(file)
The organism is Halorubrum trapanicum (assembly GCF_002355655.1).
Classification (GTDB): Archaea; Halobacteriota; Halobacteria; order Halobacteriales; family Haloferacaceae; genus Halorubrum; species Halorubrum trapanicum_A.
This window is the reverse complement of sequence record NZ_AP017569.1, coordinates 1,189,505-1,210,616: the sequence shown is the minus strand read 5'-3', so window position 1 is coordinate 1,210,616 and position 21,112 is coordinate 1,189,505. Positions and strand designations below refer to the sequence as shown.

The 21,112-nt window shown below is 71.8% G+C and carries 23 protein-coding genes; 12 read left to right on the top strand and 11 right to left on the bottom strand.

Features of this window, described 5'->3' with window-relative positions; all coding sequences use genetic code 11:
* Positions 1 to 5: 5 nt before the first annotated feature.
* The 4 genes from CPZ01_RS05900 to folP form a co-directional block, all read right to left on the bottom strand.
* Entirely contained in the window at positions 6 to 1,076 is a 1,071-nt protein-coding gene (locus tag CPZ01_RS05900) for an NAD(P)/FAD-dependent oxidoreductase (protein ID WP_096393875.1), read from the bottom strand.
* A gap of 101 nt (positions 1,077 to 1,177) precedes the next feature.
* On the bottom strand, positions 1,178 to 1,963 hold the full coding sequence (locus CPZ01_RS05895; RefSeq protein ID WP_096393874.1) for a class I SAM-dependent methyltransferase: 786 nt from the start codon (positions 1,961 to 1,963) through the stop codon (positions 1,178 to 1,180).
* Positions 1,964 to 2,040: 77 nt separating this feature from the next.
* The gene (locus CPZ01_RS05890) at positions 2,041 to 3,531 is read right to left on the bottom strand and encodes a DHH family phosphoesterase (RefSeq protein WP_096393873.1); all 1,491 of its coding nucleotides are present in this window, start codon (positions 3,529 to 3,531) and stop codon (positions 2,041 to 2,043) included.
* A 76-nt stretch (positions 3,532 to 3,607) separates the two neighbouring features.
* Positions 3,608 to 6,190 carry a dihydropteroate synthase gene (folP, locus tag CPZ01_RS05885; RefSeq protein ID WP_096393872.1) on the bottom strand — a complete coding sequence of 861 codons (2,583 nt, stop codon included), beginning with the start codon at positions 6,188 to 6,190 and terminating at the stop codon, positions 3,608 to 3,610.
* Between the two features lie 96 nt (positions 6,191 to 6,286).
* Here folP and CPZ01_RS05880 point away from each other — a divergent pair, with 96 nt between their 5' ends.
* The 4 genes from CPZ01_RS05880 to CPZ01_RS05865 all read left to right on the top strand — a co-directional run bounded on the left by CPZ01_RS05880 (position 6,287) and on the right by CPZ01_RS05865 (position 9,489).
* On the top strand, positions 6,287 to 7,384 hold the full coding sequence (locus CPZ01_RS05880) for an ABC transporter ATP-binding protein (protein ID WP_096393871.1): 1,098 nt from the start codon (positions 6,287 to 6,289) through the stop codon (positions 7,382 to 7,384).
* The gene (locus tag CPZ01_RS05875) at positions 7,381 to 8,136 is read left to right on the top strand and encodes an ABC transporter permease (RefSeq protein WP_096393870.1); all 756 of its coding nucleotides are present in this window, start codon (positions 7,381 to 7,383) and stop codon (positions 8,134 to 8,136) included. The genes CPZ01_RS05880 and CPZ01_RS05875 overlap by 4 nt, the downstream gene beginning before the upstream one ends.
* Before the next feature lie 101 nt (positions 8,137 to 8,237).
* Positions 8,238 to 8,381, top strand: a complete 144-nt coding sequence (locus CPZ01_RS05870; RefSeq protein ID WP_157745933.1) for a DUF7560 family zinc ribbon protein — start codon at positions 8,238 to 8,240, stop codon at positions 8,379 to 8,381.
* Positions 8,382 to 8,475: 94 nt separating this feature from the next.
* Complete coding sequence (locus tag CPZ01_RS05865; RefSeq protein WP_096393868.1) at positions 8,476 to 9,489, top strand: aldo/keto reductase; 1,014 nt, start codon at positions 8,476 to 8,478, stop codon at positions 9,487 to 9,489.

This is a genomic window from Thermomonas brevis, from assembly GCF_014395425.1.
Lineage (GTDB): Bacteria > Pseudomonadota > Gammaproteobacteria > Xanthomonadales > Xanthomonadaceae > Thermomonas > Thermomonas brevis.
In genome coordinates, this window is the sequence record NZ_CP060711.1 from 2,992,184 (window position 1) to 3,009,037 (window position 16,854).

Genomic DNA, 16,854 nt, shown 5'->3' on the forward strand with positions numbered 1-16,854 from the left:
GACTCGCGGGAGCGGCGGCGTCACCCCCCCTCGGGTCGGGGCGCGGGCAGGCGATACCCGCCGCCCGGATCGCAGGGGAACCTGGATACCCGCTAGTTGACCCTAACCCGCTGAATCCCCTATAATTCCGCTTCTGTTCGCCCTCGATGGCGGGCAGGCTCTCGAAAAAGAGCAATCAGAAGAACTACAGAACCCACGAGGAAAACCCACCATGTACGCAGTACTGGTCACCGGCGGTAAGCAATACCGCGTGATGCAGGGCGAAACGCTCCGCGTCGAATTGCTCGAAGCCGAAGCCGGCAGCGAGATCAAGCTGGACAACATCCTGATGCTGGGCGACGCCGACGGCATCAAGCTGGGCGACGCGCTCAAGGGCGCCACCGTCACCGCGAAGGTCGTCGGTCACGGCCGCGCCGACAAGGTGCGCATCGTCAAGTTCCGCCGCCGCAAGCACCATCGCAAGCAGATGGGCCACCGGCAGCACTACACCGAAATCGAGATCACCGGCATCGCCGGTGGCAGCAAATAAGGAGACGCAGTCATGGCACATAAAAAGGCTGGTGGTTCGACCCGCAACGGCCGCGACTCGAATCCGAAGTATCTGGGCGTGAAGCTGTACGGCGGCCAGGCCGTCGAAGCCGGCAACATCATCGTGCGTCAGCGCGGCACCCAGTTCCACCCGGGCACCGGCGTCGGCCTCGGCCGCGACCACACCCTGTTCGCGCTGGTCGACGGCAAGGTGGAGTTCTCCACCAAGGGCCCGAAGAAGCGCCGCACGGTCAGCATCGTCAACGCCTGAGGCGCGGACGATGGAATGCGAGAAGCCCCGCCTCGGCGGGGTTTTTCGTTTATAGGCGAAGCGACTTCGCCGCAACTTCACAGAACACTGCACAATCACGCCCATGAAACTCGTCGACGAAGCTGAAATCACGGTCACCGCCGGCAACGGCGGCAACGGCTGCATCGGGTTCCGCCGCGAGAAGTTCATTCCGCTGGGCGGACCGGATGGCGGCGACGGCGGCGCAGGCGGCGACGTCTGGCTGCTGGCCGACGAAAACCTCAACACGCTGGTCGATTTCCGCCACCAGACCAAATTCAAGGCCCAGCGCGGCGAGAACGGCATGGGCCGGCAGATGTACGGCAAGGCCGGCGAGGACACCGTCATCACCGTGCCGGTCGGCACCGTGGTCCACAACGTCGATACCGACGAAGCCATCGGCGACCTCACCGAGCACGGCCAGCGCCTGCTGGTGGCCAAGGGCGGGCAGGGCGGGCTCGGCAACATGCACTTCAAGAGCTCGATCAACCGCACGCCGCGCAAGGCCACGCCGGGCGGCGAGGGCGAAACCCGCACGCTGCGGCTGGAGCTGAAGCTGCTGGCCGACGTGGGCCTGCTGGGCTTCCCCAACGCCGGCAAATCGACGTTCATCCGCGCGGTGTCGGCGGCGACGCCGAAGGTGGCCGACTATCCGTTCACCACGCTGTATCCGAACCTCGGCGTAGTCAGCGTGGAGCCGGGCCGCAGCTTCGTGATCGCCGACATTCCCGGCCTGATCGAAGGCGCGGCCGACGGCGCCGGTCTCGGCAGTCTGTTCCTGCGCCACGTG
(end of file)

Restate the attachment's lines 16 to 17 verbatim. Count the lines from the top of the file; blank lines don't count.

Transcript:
* Here folP and CPZ01_RS05880 point away from each other — a divergent pair, with 96 nt between their 5' ends.
* The 4 genes from CPZ01_RS05880 to CPZ01_RS05865 all read left to right on the top strand — a co-directional run bounded on the left by CPZ01_RS05880 (position 6,287) and on the right by CPZ01_RS05865 (position 9,489).